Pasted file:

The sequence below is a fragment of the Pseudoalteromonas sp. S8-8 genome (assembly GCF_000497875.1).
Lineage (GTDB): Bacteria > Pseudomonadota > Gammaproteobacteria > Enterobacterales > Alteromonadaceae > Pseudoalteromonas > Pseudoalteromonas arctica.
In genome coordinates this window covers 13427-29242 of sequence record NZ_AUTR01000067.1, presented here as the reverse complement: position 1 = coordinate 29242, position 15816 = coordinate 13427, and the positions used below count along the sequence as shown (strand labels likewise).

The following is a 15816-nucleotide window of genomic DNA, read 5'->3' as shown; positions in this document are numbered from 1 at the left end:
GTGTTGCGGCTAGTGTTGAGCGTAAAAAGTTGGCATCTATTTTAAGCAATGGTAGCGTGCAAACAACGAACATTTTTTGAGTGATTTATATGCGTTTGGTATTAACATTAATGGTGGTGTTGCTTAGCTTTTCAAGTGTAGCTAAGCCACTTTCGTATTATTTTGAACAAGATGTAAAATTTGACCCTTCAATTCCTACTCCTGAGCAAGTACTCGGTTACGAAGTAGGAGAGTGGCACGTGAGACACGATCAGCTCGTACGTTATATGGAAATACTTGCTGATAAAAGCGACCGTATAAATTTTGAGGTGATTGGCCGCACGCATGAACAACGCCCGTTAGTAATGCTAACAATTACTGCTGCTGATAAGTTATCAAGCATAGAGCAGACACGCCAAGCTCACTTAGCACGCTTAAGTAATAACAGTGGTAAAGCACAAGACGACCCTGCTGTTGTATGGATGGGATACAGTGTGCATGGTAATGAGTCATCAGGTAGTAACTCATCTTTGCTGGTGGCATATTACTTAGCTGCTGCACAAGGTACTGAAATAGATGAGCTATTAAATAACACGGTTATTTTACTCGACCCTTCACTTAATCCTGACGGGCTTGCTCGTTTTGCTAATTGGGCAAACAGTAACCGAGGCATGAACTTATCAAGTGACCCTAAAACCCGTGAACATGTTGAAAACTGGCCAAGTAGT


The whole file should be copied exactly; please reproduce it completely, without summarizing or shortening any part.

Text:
The sequence below is a fragment of the Pseudoalteromonas sp. S8-8 genome (assembly GCF_000497875.1).
Lineage (GTDB): Bacteria > Pseudomonadota > Gammaproteobacteria > Enterobacterales > Alteromonadaceae > Pseudoalteromonas > Pseudoalteromonas arctica.
In genome coordinates this window covers 13427-29242 of sequence record NZ_AUTR01000067.1, presented here as the reverse complement: position 1 = coordinate 29242, position 15816 = coordinate 13427, and the positions used below count along the sequence as shown (strand labels likewise).

The following is a 15816-nucleotide window of genomic DNA, read 5'->3' as shown; positions in this document are numbered from 1 at the left end:
GTGTTGCGGCTAGTGTTGAGCGTAAAAAGTTGGCATCTATTTTAAGCAATGGTAGCGTGCAAACAACGAACATTTTTTGAGTGATTTATATGCGTTTGGTATTAACATTAATGGTGGTGTTGCTTAGCTTTTCAAGTGTAGCTAAGCCACTTTCGTATTATTTTGAACAAGATGTAAAATTTGACCCTTCAATTCCTACTCCTGAGCAAGTACTCGGTTACGAAGTAGGAGAGTGGCACGTGAGACACGATCAGCTCGTACGTTATATGGAAATACTTGCTGATAAAAGCGACCGTATAAATTTTGAGGTGATTGGCCGCACGCATGAACAACGCCCGTTAGTAATGCTAACAATTACTGCTGCTGATAAGTTATCAAGCATAGAGCAGACACGCCAAGCTCACTTAGCACGCTTAAGTAATAACAGTGGTAAAGCACAAGACGACCCTGCTGTTGTATGGATGGGATACAGTGTGCATGGTAATGAGTCATCAGGTAGTAACTCATCTTTGCTGGTGGCATATTACTTAGCTGCTGCACAAGGTACTGAAATAGATGAGCTATTAAATAACACGGTTATTTTACTCGACCCTTCACTTAATCCTGACGGGCTTGCTCGTTTTGCTAATTGGGCAAACAGTAACCGAGGCATGAACTTATCAAGTGACCCTAAAACCCGTGAACATGTTGAAAACTGGCCAAGTAGT